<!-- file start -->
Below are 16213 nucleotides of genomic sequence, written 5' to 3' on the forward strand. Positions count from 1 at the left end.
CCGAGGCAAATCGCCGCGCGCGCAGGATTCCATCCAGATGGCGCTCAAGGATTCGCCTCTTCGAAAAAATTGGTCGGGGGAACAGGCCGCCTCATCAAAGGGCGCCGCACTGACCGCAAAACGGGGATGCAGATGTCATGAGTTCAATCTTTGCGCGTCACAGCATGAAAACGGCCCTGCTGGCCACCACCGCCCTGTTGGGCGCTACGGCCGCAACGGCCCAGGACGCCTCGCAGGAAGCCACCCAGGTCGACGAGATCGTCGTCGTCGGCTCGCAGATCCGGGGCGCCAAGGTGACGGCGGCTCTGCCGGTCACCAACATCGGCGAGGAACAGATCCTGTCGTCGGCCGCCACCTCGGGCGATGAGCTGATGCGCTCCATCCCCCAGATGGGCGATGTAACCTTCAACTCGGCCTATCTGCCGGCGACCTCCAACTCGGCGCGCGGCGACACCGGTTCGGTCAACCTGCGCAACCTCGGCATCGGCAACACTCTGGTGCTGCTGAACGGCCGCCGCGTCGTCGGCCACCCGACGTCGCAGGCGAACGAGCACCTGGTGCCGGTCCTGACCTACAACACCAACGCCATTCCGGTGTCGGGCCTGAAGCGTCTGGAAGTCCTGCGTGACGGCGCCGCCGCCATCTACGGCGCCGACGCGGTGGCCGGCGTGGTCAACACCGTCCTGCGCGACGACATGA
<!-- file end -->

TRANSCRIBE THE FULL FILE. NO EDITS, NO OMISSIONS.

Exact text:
Below are 16213 nucleotides of genomic sequence, written 5' to 3' on the forward strand. Positions count from 1 at the left end.
CCGAGGCAAATCGCCGCGCGCGCAGGATTCCATCCAGATGGCGCTCAAGGATTCGCCTCTTCGAAAAAATTGGTCGGGGGAACAGGCCGCCTCATCAAAGGGCGCCGCACTGACCGCAAAACGGGGATGCAGATGTCATGAGTTCAATCTTTGCGCGTCACAGCATGAAAACGGCCCTGCTGGCCACCACCGCCCTGTTGGGCGCTACGGCCGCAACGGCCCAGGACGCCTCGCAGGAAGCCACCCAGGTCGACGAGATCGTCGTCGTCGGCTCGCAGATCCGGGGCGCCAAGGTGACGGCGGCTCTGCCGGTCACCAACATCGGCGAGGAACAGATCCTGTCGTCGGCCGCCACCTCGGGCGATGAGCTGATGCGCTCCATCCCCCAGATGGGCGATGTAACCTTCAACTCGGCCTATCTGCCGGCGACCTCCAACTCGGCGCGCGGCGACACCGGTTCGGTCAACCTGCGCAACCTCGGCATCGGCAACACTCTGGTGCTGCTGAACGGCCGCCGCGTCGTCGGCCACCCGACGTCGCAGGCGAACGAGCACCTGGTGCCGGTCCTGACCTACAACACCAACGCCATTCCGGTGTCGGGCCTGAAGCGTCTGGAAGTCCTGCGTGACGGCGCCGCCGCCATCTACGGCGCCGACGCGGTGGCCGGCGTGGTCAACACCGTCCTGCGCGACGACATGA